One of my friends on Twitter posted about comforting a friend whose mother was dying. I was about to reply, but had so many thoughts I decided to do a quick blog post instead.
My first year of residency was a medicine intern year. I was present for several deaths, and spent a great deal of time talking with families as they said goodbye to their loved one.
I have a few pieces of guidance from my experience:
1. I always like to ask, “what did she love? What did she live for? What did she care about most?” This can be helpful to people when they’re shattered, to remember the love and the memories they have.
2. If you have a loved one who may pass soon, say goodbye and make your peace when they are relatively lucid and can have a conversation. After that, just spend time with them.
3. Do not pressure yourself to be present at every single minute of the day at your loved one’s bedside. You need to go home and sleep and shower and eat. If your loved one passes, it will not change the love you had for them or what you shared.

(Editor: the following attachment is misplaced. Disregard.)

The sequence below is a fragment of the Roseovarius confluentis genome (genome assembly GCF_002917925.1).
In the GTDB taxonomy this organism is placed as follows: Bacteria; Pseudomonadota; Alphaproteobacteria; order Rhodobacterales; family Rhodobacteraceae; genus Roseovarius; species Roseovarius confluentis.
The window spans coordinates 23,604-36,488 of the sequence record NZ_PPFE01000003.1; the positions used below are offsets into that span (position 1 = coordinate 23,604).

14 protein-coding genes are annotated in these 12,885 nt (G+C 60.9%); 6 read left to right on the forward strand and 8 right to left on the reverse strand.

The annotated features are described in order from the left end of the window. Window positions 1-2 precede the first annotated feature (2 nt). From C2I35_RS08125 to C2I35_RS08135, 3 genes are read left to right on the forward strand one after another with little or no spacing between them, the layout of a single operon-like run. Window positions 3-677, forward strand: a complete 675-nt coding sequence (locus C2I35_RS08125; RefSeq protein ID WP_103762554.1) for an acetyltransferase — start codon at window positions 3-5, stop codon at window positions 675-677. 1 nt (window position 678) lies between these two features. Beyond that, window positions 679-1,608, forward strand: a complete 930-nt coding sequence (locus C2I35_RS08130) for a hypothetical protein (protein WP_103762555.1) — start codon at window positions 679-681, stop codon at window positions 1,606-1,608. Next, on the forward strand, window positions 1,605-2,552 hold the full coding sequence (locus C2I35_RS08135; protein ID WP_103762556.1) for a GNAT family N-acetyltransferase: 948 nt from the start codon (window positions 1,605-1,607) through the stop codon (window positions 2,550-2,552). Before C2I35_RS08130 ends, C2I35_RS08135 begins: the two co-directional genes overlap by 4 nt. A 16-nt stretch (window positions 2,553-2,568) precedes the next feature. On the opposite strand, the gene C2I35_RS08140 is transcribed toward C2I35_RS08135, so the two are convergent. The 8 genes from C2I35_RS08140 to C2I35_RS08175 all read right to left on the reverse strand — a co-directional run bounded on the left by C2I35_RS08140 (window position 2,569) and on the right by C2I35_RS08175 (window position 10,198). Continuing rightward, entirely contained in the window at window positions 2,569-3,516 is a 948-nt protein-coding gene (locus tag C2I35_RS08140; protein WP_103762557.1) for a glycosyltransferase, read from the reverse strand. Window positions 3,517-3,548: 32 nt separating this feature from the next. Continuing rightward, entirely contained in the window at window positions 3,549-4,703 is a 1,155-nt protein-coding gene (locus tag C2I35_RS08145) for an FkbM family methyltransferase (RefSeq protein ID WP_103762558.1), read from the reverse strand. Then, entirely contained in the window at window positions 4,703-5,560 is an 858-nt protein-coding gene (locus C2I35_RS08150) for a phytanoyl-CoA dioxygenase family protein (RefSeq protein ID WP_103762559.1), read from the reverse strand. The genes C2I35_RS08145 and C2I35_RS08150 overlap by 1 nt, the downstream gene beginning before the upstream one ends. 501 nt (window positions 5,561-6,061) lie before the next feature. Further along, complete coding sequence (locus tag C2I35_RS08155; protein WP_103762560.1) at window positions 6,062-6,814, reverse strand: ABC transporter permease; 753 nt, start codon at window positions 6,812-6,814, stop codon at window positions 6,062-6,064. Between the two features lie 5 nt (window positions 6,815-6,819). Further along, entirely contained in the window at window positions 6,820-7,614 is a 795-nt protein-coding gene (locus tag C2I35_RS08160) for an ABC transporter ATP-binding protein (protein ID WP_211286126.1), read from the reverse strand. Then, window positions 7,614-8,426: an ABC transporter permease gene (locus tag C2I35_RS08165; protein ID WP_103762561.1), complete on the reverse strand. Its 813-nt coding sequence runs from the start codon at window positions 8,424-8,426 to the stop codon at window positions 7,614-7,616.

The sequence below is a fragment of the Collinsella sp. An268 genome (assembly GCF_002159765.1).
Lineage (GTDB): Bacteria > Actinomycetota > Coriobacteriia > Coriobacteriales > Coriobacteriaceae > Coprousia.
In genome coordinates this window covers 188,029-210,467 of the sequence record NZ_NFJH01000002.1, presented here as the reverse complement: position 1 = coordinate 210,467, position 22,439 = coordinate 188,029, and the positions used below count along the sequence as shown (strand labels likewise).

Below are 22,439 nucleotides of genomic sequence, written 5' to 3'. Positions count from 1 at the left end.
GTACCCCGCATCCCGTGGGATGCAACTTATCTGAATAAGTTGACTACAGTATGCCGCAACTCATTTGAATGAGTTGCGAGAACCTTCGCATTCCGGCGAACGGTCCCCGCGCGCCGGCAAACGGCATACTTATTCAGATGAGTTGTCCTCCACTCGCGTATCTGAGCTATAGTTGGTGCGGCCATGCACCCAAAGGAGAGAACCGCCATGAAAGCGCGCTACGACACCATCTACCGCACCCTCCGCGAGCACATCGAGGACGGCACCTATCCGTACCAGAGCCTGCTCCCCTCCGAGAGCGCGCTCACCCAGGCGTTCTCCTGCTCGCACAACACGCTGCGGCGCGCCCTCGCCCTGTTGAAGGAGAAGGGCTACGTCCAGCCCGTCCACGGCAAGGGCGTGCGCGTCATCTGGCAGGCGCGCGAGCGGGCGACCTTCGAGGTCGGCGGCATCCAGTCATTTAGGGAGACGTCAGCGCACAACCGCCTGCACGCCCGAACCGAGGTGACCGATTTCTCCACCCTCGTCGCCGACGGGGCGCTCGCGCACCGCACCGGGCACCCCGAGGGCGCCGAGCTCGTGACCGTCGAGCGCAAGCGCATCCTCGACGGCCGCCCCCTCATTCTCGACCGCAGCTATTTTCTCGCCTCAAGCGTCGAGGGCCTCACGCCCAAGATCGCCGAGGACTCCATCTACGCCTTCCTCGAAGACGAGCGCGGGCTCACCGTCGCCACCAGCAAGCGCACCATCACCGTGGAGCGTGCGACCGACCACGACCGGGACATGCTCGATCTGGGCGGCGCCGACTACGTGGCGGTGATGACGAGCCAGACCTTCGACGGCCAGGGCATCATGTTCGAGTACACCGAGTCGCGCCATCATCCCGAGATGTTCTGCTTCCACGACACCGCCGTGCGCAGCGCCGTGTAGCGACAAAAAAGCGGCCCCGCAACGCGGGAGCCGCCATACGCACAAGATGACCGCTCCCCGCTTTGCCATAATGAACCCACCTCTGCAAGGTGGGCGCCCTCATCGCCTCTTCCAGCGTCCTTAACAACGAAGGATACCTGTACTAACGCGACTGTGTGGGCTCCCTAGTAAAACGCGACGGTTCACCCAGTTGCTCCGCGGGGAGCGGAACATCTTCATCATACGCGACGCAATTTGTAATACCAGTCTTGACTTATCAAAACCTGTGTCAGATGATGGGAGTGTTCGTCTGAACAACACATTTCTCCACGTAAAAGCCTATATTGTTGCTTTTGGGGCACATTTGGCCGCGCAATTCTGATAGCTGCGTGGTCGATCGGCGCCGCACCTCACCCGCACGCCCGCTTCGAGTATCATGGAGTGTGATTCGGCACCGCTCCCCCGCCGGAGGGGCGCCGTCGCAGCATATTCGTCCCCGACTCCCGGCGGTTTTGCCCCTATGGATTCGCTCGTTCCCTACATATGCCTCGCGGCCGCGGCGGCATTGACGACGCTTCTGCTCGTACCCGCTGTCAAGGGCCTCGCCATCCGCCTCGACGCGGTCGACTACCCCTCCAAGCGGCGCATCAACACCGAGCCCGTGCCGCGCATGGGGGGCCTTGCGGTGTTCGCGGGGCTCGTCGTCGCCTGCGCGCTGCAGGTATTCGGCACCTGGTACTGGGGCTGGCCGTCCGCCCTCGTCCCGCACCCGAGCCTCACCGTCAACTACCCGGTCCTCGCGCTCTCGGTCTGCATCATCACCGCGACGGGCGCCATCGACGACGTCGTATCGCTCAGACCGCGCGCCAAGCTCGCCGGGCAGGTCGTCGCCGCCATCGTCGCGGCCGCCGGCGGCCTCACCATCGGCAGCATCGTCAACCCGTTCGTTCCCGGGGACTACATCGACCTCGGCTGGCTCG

4. We often counsel family members to NOT be present at the very last moments of a person’s life. Loving and honoring your family member does not require you to be traumatized by seeing their death.
5. As much as possible, be patient with your family members. Many, many people will pick a fight when they’re overwhelmed and scared. If you can resist entering the argument or walk away, this is the best response.
6. If you live in a country like the US that has end of life care determined by “Do Not Resuscitate” orders, please make certain these are completed well in advance of any health crisis. If your loved one is already beyond the point of decision making capacity, this can make for an agonizing process for the family.
7. There is something beautiful about being with people in their last moments, and you’re doing a loving thing.